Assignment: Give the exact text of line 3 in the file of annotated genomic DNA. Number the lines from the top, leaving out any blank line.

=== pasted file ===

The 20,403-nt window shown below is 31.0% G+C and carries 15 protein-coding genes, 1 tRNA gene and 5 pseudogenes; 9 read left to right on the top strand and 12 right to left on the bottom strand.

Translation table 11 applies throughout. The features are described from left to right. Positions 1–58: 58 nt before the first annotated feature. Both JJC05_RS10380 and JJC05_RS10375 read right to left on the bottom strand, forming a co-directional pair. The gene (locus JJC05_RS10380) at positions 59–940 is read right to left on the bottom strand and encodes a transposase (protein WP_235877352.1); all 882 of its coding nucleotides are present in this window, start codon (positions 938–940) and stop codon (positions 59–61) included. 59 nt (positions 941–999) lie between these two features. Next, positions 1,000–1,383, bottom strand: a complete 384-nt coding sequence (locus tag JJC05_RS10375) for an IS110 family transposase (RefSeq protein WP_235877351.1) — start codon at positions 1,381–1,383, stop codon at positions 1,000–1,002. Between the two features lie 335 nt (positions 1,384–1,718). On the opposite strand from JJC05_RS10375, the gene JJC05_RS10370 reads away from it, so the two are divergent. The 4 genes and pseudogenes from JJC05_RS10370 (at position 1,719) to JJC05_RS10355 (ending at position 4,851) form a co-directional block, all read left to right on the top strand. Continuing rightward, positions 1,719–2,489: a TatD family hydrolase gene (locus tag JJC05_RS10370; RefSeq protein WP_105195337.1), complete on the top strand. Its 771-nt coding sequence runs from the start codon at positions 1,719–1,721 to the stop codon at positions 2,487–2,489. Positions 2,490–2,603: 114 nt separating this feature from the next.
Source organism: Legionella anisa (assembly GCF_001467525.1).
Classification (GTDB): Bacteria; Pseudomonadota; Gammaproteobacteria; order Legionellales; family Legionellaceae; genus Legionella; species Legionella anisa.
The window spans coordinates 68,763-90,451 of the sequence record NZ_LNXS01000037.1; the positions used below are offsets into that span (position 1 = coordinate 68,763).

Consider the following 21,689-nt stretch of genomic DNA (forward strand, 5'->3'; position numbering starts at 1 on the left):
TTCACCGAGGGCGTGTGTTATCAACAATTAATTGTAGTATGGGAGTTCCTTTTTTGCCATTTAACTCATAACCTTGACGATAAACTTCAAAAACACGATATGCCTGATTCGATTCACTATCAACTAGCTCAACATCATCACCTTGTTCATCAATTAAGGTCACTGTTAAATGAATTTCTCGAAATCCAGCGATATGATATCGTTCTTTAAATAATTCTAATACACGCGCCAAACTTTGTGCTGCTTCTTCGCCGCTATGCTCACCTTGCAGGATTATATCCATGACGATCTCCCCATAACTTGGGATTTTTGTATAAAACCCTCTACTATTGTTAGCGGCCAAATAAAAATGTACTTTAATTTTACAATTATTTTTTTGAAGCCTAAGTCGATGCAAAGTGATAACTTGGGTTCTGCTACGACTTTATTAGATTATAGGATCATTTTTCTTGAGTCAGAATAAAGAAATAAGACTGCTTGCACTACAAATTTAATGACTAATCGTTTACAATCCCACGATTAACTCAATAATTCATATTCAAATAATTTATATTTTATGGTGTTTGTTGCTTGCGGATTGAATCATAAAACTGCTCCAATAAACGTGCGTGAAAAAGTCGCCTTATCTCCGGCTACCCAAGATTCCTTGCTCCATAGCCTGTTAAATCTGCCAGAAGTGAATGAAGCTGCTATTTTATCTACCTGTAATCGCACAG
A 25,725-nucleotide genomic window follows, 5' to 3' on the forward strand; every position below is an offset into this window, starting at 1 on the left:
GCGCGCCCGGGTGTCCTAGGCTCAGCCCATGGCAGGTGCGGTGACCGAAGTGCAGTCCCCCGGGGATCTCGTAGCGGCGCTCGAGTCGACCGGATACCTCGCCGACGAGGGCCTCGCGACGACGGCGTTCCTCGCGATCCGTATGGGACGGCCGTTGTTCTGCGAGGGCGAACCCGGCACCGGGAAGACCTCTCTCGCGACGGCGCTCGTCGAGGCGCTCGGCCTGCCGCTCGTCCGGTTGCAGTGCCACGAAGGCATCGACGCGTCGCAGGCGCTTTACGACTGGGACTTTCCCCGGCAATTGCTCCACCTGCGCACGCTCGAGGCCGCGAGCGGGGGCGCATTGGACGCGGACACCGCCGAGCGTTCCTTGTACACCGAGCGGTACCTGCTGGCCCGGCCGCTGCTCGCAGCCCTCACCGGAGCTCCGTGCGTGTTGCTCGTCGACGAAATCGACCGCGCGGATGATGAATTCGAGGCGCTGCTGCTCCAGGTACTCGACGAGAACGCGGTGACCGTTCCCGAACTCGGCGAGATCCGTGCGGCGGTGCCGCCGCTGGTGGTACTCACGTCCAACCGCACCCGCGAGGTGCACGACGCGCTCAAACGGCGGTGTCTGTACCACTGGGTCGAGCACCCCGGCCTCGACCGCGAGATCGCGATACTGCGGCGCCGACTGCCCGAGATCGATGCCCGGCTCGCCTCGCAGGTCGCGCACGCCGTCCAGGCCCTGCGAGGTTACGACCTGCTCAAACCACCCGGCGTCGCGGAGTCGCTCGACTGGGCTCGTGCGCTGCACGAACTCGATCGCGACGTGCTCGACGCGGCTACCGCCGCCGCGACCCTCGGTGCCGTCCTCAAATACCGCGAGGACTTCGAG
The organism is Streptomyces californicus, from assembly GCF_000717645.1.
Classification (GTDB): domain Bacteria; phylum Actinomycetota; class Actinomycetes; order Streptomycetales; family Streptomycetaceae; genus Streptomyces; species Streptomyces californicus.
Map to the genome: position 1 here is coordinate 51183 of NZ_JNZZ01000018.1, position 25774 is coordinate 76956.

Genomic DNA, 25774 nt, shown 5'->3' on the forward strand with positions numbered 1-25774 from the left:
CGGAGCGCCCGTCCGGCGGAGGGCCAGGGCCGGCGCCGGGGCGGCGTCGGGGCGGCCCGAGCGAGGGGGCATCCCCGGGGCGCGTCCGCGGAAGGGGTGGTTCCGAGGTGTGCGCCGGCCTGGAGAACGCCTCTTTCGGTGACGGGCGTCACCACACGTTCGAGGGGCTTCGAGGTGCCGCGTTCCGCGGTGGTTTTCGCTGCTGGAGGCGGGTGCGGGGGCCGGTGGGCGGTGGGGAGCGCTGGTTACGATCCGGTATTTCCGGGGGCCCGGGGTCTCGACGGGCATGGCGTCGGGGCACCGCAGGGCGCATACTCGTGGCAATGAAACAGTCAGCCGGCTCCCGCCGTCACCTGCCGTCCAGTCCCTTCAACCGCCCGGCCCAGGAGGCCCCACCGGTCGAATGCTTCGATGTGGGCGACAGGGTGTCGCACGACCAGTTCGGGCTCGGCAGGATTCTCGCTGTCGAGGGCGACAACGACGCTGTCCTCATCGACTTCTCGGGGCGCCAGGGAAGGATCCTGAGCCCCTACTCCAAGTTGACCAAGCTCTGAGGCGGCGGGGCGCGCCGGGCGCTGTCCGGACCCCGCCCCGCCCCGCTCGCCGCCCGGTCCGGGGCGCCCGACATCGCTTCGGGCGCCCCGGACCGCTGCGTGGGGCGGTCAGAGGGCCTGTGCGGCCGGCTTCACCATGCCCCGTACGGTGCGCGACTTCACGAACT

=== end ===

Source organism: Legionella anisa (assembly GCF_001467525.1).